Dreams: A Reader on Religious, Cultural, and Psychological Dimensions of Dreaming.

Dreams: A Reader on Religious, Cultural, and Psychological Dimensions of Dreaming. by Kelly BulkeleyDreams: A Reader on Religious, Cultural, and Psychological Dimensions of Dreaming.

Edited by Kelly Bulkeley

Palgrave, November 2001

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This book offers a one-volume compendium of the best contemporary scholarship on the study of dreams, bringing together leading researchers from religious studies, anthropology, and psychology.

Blurbs and Reviews

“A fascinating collection of readings—as rich and diverse as the realm of dreams itself. Bulkeley brings together scholars who explore the science and philosophy of dreams with sophistication, while remaining accessible to readers. A rich array of cultural approaches are represented, and differing western schools receive ample time for a stimulating debate.”

—Deirdre Barrett, Associate Professor of Psychology, Harvard Medical School


“The dream: hieroglyph, psychic map, cultural artifact, random neural discharge? A century after Freud’s contested odyssey into the interpretation of dreams, this rich volume opens multiple portals to the universal otherworld of dreaming and to some of the most important questions in dream research today …a unique new guide to an endless landscape.”

—Kimberley C. Patton, Associate Professor in the Comparative and Historical Study of Religion, Harvard Divinity School


“There is, arguably, no contemporary scholar writing in the field of the psychology of religion who to date has accomplished a more thorough and critical exploration of the cultural, historical, psychodynamic and religious meanings of the dreaming process than Kelly Bulkeley. This remarkable compilation of carefully chosen essays by leading scholars offers both the student and the professional a comprehensive survey of the best scholarship and the sharpest intellectual controversies that dreaming has provoked world wide and historically… This reader is an epic survey of art, religion, psychology, anthropology literature and diverse human cultures as seen thought the peculiar but illuminating lens of ‘The Dream.'”

—John McDargh, Associate Professor, Department of Theology, Boston College


“Whether you are a scientist or a humanist, a rationalist or a poet, Bulkeley’s collection on dreams will both fascinate and entertain you. Bulkeley knows how to get inside of dreams; he also knows how to take the outsider’s point of view. The individual and the collective, the scientific and the poetic, the past and the present are given their due in this wise selection of readings.”

—Don Browning, Alexander Campbell Professor of Ethics and the Social Sciences, University of Chicago


“I know of no other collection that draws together such a wide range of current approaches to dreams and provides such a comprehensive coverage of the present state of research across disciplines. Bulkeley has deftly assembled so many seminal and challenging essays on dreaming, all of which reflect the latest developments in their respective fields. A veritable feast of dream delights for both the novice, and the seasoned dream researcher.”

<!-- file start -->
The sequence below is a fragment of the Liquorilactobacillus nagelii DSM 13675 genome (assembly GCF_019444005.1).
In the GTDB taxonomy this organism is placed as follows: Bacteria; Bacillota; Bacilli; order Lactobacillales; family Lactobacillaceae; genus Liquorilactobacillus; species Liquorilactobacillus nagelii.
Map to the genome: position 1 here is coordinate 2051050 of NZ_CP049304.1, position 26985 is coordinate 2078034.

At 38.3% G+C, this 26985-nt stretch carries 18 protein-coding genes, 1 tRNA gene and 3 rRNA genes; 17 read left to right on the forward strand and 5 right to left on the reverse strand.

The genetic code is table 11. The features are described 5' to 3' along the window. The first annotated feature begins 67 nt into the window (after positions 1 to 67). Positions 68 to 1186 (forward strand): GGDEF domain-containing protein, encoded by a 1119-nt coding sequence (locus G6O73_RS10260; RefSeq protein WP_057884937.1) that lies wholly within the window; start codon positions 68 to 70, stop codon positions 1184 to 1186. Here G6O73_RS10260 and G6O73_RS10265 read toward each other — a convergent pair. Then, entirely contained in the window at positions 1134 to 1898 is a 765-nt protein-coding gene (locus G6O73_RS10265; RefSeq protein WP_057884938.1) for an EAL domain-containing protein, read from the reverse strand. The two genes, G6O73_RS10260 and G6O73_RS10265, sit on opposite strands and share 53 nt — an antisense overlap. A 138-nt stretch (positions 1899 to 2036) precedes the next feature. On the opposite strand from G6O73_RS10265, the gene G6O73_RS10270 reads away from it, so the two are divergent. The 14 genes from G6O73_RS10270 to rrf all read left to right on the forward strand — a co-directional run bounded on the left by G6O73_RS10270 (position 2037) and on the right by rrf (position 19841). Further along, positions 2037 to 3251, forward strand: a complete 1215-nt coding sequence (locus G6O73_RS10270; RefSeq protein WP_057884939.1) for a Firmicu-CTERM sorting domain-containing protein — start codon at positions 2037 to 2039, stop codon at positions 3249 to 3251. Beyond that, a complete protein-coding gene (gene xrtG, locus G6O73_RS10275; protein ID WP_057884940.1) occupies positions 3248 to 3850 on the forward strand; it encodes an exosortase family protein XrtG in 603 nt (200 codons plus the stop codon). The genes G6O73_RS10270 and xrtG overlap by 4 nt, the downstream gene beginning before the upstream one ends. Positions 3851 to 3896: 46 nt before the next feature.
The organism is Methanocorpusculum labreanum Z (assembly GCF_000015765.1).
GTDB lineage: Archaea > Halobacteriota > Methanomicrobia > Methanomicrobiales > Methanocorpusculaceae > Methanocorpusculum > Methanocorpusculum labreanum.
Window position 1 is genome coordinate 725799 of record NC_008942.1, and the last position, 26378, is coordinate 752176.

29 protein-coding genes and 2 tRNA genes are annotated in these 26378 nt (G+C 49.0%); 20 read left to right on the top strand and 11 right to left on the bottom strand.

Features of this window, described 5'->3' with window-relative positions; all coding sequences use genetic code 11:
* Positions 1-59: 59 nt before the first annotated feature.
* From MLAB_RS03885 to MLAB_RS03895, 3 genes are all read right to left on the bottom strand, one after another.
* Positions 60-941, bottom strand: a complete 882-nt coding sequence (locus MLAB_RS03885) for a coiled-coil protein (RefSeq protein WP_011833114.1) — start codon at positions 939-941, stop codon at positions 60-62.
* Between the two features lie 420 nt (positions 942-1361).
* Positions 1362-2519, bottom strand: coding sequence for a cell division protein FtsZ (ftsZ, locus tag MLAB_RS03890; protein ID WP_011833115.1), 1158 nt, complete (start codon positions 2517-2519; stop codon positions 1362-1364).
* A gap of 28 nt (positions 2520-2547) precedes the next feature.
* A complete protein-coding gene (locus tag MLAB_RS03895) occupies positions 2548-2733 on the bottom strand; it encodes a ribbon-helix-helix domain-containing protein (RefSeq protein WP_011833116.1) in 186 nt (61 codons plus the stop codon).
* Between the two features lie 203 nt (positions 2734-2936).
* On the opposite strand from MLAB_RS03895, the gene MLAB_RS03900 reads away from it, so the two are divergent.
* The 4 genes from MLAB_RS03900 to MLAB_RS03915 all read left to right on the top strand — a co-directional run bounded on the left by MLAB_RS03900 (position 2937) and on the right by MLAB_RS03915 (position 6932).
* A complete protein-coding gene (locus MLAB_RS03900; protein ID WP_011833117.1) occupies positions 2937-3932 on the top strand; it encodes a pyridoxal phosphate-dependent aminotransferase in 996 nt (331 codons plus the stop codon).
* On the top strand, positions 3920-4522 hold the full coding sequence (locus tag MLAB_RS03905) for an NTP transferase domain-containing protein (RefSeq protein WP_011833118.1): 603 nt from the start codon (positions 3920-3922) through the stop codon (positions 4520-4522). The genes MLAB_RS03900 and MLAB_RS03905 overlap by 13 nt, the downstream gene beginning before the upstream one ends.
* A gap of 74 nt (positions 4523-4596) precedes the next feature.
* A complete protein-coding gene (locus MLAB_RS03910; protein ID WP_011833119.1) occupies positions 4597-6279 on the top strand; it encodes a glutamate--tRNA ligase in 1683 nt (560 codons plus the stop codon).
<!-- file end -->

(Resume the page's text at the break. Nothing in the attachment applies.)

— Michele Stephen, Ph.D. Senior Lecturer in Anthropology, at La Trobe University, Melbourne, Australia


Table of Contents

Acknowledgments
About the Contributors
Introduction: Contemplating Freud’s Navel

Section I. Traditions

1. The Context of Buddhist Dream Experience and Practice. Serinity Young

2. Through the Looking Glass: Dreams in Ancient Egypt. Kasia Szpakowska

3. Dreams and Dream Interpreters in Mesopotamia and in the Hebrew Bible (Old Testament). Scott Noegel

4. Dreams and Dreaming in Islam. Marcia Hermansen

5. Sending a Voice, Seeking a Place: Visionary Traditions among Native Women of the Plains. Lee Irwin

6. The Role of Dreams in Religious Enculturation among the Asabano of Papua New Guinea. Roger Ivar Lohmann

7. A Content Analysis of Mehinaku Dreams. Thomas Gregor

8. Making Dreams Into Music: Contemporary Songwriters Carry On an Age-Old Dreaming Tradition. Nancy Grace

Section II. Individuals

9. Kagwahiv Mourning: Dreams of a Bereaved Father. Waud Kracke

10. Reflecting on a Dream in Jungian Analytic Practice. Jane White-Lewis

11. Group Work with Dreams: The “Royal Road” to Meaning. Jeremy Taylor

12. Wish, Conflict, and Awareness: Freud and the Problem of the “Dream Book”. Bertram Cohler

13. Penelope as Dreamer: The Perils of Interpretation. Kelly Bulkeley
Section III. Methods

14. Western Dreams About Eastern Dreams. Wendy Doniger

15. The Dream of Scholarship: Some Notes on the Historian of Mysticism as a Dreaming Creative. Jeffrey Kripal

16. The New Anthropology of Dreaming. Barbara Tedlock

17. How Metaphor Structures Dreams: The Theory of Conceptual Metaphor Applied to Dream Analysis. George Lakoff

18. Dreams, Inner Resistance, and Self-Reflection. James DiCenso

19. Turning Away at the Navel of the Dream: Religion and the Body of the Mother at the Beginning and End of Interpretation. Diane Jonte-Pace

20. Using Content Analysis to Study Dreams: Applications and Implications for the Humanities. G. William Domhoff

21. The New Neuropsychology of Sleep: Implications for Psychoanalysis. J. Allan Hobson

22. Consciousness in Dreaming: A Metacognitive Approach. Tracey L. Kahan

23. Dialogue with a Skeptic. Frederick Crews and Kelly Bulkeley